In Bangladesh, the dog days of summer loudly announced its arrival in April when the country recorded its highest temperatures in seven years—over 40 degrees in Jashore and Rajshahi a week after Pahela Baishakh. About that same time, Dhaka experienced the hottest day in eight years, with the mercury rising to 39.5 degrees. Given that temperatures in Bangladesh may not be as high as in the Pacific Northwest or western Canada, the heat is nevertheless more stifling because of excessive moisture in the air.
Also, day and night temperatures during the heatwave remained nearly unchanged across Bangladesh. But our biological clock that regulates sleeping, walking, eating and other cyclic activities is based to a large extent on a day-night cycle with variations in temperature. However, with constant temperature, these circadian rhythms can be hopelessly out of sync with the natural world.
As for the unprecedented hot spell in the northwestern part of North America, it is a consequence of a self-reinforcing heat dome, which is a sprawling area of a persistent and strong high pressure system up in the atmosphere that traps warm ocean air, just like a lid on a boiling pot that traps steam at high pressure and temperature. As the air descends and gets compressed, it heats up, pushing temperatures upward. At the same time, the dome, worsened by human-induced climate change, keeps clouds from forming by inhibiting upward vertical motion in the atmosphere. Oddly enough, it is this same phenomenon that produces extremely cold temperatures in the winter.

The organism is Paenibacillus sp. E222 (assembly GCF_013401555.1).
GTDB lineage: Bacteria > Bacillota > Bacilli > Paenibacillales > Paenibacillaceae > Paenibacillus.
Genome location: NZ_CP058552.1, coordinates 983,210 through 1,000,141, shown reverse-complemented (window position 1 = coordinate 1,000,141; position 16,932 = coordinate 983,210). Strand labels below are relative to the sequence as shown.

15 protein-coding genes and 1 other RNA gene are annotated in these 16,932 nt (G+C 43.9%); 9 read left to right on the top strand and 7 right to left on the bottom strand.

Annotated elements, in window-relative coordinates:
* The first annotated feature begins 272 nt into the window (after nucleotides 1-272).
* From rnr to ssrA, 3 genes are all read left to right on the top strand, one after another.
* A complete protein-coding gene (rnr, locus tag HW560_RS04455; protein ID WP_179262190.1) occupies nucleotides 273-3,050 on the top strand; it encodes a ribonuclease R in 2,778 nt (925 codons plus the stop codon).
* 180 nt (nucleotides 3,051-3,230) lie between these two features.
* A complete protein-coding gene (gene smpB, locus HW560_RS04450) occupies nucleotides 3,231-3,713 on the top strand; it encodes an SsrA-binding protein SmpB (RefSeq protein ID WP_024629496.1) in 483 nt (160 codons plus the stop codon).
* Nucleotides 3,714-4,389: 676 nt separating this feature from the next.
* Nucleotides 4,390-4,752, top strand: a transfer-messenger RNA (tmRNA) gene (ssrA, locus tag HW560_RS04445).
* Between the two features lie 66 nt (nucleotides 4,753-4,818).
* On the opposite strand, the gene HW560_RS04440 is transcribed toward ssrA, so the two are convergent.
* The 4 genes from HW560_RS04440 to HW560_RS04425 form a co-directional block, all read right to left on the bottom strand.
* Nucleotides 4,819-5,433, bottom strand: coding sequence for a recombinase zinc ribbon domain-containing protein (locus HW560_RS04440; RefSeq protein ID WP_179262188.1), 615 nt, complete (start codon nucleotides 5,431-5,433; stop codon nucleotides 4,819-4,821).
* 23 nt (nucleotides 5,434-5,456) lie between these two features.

The heat dome is not just warming the air near the Earth's surface. It is also warming mountainous areas, where temperatures are rising faster than elsewhere. A 2015 study found that at elevations above 2,000 metres where snow and ice are receding or disappearing, the exposed soil is warming about 75 percent faster than places at lower elevations.
Against this backdrop, the odds of global temperatures rising by two degrees before 2050 are very high. Until recently, such a rise set by the 2015 Paris Climate Accord was considered to be a relatively "safe level of change." Recent heatwaves suggest otherwise. Climate scientists worry that deadly heatwaves and extreme climate events will become more common and more severe as the planet heats up as a result of burning fossil fuels. In fact, another heatwave descending on Southern California is expected to push temperatures into record-breaking territory in the region's high desert and interior valleys.
What made the recent heatwave so remarkable is the margin by which it shattered old records and how it exceeded predictions by worst-case climate models. This hints that some kind of a larger climate shift, a shift toward the worse, is in play. Indeed, the first few weeks of the summer of 2021 are heralding a climate reality that we were expecting in the year 2050.
So what should we do to stave off a nightmare scenario? Effective action to tackle the challenges posed by climate change is dependent not just on sound science, but on the political will of our leaders. Science can provide critical insights and show us the path, while leaders have the power to walk the path. Unfortunately, world leaders whose decisions matter have failed to realise that climate change is the most urgent issue with a time scale of a few generations, and that it deserves a concerted effort by all the stakeholders to save the only place in the Universe we can call home.
Quamrul Haider is a Professor of Physics at Fordham University, New York.